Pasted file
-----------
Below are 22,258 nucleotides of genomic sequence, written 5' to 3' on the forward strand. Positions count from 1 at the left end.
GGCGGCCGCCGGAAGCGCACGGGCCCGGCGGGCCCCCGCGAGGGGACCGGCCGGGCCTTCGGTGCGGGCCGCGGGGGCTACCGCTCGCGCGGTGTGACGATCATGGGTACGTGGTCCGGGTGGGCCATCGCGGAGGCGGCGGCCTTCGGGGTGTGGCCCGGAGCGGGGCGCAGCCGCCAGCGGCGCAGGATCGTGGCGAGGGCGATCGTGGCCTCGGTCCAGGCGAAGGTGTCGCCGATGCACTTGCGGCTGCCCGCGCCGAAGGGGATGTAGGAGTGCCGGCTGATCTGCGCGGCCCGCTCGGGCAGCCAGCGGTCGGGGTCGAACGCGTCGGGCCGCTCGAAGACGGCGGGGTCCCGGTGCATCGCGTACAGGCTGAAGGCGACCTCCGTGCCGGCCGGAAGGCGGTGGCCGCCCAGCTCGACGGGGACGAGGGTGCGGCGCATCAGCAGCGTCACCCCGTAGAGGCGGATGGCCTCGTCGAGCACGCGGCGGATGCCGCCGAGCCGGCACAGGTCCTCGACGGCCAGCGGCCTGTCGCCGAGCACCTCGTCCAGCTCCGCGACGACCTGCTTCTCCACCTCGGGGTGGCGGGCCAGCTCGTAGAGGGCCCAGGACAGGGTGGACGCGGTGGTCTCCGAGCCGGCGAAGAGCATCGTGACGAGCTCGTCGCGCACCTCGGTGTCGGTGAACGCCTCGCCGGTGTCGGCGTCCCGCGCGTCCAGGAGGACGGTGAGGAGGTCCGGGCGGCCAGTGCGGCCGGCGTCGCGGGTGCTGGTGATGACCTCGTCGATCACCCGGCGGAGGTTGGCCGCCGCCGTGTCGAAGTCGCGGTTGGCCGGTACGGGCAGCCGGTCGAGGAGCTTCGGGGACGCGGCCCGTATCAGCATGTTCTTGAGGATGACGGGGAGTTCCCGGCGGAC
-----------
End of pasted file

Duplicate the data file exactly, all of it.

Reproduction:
Below are 22,258 nucleotides of genomic sequence, written 5' to 3' on the forward strand. Positions count from 1 at the left end.
GGCGGCCGCCGGAAGCGCACGGGCCCGGCGGGCCCCCGCGAGGGGACCGGCCGGGCCTTCGGTGCGGGCCGCGGGGGCTACCGCTCGCGCGGTGTGACGATCATGGGTACGTGGTCCGGGTGGGCCATCGCGGAGGCGGCGGCCTTCGGGGTGTGGCCCGGAGCGGGGCGCAGCCGCCAGCGGCGCAGGATCGTGGCGAGGGCGATCGTGGCCTCGGTCCAGGCGAAGGTGTCGCCGATGCACTTGCGGCTGCCCGCGCCGAAGGGGATGTAGGAGTGCCGGCTGATCTGCGCGGCCCGCTCGGGCAGCCAGCGGTCGGGGTCGAACGCGTCGGGCCGCTCGAAGACGGCGGGGTCCCGGTGCATCGCGTACAGGCTGAAGGCGACCTCCGTGCCGGCCGGAAGGCGGTGGCCGCCCAGCTCGACGGGGACGAGGGTGCGGCGCATCAGCAGCGTCACCCCGTAGAGGCGGATGGCCTCGTCGAGCACGCGGCGGATGCCGCCGAGCCGGCACAGGTCCTCGACGGCCAGCGGCCTGTCGCCGAGCACCTCGTCCAGCTCCGCGACGACCTGCTTCTCCACCTCGGGGTGGCGGGCCAGCTCGTAGAGGGCCCAGGACAGGGTGGACGCGGTGGTCTCCGAGCCGGCGAAGAGCATCGTGACGAGCTCGTCGCGCACCTCGGTGTCGGTGAACGCCTCGCCGGTGTCGGCGTCCCGCGCGTCCAGGAGGACGGTGAGGAGGTCCGGGCGGCCAGTGCGGCCGGCGTCGCGGGTGCTGGTGATGACCTCGTCGATCACCCGGCGGAGGTTGGCCGCCGCCGTGTCGAAGTCGCGGTTGGCCGGTACGGGCAGCCGGTCGAGGAGCTTCGGGGACGCGGCCCGTATCAGCATGTTCTTGAGGATGACGGGGAGTTCCCGGCGGAC